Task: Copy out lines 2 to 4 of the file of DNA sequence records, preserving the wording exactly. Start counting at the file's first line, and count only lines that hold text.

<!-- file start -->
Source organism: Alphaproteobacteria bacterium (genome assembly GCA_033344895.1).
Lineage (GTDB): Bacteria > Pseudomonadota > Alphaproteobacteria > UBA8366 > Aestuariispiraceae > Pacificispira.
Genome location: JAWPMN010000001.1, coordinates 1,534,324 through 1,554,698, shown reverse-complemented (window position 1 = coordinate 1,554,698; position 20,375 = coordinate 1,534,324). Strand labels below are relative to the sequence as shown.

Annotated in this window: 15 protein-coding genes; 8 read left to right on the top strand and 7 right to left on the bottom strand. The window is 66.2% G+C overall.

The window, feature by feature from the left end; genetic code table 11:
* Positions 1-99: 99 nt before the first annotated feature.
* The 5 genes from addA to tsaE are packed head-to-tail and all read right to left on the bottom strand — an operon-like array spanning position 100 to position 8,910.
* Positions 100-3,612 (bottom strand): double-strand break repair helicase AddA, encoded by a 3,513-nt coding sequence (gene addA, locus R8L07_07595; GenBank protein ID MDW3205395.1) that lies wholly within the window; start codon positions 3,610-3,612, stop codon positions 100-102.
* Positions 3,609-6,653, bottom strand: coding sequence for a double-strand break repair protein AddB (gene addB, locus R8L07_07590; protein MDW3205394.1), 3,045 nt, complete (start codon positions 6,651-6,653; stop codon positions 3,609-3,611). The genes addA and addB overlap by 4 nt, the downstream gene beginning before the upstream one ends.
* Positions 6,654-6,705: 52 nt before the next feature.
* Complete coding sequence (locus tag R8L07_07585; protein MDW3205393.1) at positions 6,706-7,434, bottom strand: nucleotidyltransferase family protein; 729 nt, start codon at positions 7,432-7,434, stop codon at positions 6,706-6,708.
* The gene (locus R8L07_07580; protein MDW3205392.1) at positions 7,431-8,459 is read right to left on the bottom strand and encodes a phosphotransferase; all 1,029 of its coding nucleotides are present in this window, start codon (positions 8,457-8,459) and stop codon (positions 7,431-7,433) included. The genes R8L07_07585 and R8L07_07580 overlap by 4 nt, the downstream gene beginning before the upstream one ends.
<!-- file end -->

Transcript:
Lineage (GTDB): Bacteria > Pseudomonadota > Alphaproteobacteria > UBA8366 > Aestuariispiraceae > Pacificispira.
Genome location: JAWPMN010000001.1, coordinates 1,534,324 through 1,554,698, shown reverse-complemented (window position 1 = coordinate 1,554,698; position 20,375 = coordinate 1,534,324). Strand labels below are relative to the sequence as shown.

Annotated in this window: 15 protein-coding genes; 8 read left to right on the top strand and 7 right to left on the bottom strand. The window is 66.2% G+C overall.